Gum Care and Gum Disease

8 out of 10 people suffer from signs of gum disease and it is important to spot the warning signs early.

Gums play an important role in your mouth.

Healthy gums fit tightly around your teeth, and help to keep them in place and strong. They also cover and protect bone and root fibers underneath creating a barrier from harmful plaque and bacteria.

Healthy Gums are pink and firm with no areas of redness or swelling.

Good oral hygiene will help to keep gums healthy.

Some top tips for good oral hygiene are:

  • Make sure you brush; floss and rinse with mouthwash twice daily.
  • Change your toothbrush or brush head every three months.
  • Monitor your eating habits, with fewer sugary foods and drinks.
  • Try to give up smoking.
  • Have regular dental check-ups.

What is gum disease?

You may think you’ll never suffer from a ‘disease’ of the mouth, but don’t let the name fool you, gum disease is extremely common and can happen at any age. It starts with the build up of plaque on and in between the teeth and can escalate quickly from there. Plaque is a mixture of food and bacteria that accumulates on your teeth after eating and if not removed by brushing, plaque starts to irritate and inflame the gums (known as gingivitis). When gingivitis is left untreated, the gums begin to recede from the teeth. This starts to leave a tiny 'pocket' at the base of the tooth that becomes increasingly difficult to brush properly.

cause of gum disease

Any plaque that can’t be removed then slowly starts to harden to something called tartar. If this tartar continues to build up, then further irritation and inflammation around the gum occurs – and this could lead to gum disease.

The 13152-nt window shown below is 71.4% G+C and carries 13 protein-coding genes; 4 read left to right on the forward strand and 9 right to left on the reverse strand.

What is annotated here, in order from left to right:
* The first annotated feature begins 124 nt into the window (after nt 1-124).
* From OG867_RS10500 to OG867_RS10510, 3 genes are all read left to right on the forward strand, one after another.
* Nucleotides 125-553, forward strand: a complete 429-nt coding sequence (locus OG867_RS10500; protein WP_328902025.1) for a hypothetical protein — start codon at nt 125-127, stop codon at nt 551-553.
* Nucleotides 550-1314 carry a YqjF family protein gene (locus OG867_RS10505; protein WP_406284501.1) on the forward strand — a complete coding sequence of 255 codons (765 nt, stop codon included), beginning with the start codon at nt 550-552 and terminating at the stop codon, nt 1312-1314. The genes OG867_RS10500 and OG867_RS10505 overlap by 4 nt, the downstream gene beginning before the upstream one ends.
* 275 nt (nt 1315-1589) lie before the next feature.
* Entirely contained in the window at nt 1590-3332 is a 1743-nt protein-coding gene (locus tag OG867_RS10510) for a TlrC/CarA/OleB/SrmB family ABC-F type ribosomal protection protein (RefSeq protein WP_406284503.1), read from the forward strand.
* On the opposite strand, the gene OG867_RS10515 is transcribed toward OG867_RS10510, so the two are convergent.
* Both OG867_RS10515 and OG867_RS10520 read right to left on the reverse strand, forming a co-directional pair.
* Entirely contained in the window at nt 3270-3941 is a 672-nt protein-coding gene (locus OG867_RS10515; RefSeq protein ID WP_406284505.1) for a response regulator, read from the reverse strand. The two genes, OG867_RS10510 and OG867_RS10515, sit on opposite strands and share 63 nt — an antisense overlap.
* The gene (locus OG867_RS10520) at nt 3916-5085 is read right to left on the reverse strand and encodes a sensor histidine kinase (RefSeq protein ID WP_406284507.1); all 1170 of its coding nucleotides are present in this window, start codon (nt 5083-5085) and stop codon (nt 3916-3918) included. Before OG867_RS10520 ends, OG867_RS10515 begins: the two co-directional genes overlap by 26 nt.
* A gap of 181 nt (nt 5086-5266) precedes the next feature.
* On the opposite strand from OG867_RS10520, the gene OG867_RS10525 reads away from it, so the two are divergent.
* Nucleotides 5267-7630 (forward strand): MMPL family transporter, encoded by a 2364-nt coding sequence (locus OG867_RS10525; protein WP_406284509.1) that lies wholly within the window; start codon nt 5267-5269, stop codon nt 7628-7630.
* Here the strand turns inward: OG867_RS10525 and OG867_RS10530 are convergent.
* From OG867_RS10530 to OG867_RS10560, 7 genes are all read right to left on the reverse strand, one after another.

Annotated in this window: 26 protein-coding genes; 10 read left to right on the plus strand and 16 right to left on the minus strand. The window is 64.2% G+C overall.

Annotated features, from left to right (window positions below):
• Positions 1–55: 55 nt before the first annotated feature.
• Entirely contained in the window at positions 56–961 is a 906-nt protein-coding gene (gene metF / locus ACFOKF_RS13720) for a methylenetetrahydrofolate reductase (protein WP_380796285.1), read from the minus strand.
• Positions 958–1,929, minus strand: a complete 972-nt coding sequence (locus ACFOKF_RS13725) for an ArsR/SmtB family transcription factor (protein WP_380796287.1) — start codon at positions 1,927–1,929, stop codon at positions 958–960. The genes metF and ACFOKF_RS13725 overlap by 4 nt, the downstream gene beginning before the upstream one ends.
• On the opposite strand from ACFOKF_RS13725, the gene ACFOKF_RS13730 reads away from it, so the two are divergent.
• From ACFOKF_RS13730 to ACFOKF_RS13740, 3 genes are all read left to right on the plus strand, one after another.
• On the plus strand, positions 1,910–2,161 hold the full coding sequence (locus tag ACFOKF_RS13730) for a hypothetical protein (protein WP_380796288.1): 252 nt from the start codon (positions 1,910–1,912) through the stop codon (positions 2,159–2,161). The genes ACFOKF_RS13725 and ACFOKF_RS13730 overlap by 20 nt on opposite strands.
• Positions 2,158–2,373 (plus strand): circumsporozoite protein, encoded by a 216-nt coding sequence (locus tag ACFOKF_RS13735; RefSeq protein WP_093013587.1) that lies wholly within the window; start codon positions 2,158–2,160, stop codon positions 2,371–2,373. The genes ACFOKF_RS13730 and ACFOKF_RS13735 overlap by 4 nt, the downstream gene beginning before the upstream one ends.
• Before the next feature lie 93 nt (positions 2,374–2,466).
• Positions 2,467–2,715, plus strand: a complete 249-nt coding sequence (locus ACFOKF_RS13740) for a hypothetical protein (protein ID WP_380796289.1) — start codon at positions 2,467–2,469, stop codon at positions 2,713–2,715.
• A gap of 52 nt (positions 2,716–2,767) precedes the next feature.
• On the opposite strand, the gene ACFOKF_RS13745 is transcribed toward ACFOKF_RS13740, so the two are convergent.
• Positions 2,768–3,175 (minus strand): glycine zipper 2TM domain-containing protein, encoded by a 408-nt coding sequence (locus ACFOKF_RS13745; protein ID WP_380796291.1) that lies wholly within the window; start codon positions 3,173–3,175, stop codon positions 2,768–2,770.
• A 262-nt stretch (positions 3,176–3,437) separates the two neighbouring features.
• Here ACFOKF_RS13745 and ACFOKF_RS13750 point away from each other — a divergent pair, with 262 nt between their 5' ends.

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Advanced gum disease (periodontitis)

As tartar builds, the inflammation it causes slowly begins to affect the bones around the teeth, until some of the tooth root may become visible. Dentists call this chronic periodontitis and it causes the teeth to loosen to the point where they may fall out or need to be taken out by a dentist.

What are the symptoms?

Many people with gum disease are unaware they have a problem because it's often 'silent' with no pain or symptoms. However there are a few things you might notice which could indicate early stages of gum disease:

  • The first sign of gum disease is usually bleeding from your gums when you brush your teeth.
  • Gums may become swollen, red and uncomfortable.
  • You may have bad breath.
  • There may be an unpleasant taste in the mouth.

More advanced gum disease can lead to loosening of the teeth or even abscesses in the gum.

Who is most at risk?

Although anyone can get gum disease, it's more likely in people who don't clean their teeth regularly or those who find it difficult to clean their teeth properly. Braces, dentures and irregularities in tooth shape or spacing can all make it difficult to reach an area with a toothbrush.

Other factors that may lead to gum disease are:

  • As if there weren’t already enough reasons to quit smoking, it’s one of the most significant risk factors associated with the development of gum disease.* It can also lower the chances for successful treatment.
  • Hormonal changes in girls/women can make gums more sensitive and make it easier for gingivitis to develop.*
  • There are hundreds of prescription and over the counter medications that can reduce the flow of saliva. Saliva has a protective effect on the mouth. Without it, the mouth is vulnerable to infections such as gum disease. Some medications can also cause abnormal overgrowth of the gum tissue, which can make it difficult to keep gums clean.*
  • Unfortunately some people are just more prone to severe gum disease than others.

What can I do about gum disease?

Your dentist may recommend using:

  • An antiseptic mouthwash such as LISTERINE® to help reduce the formation of plaque in the future.
  • An electric toothbrush - tests have shown that those with an oscillating-rotating action (head rotates back and forth) remove more plaque than manual ones. **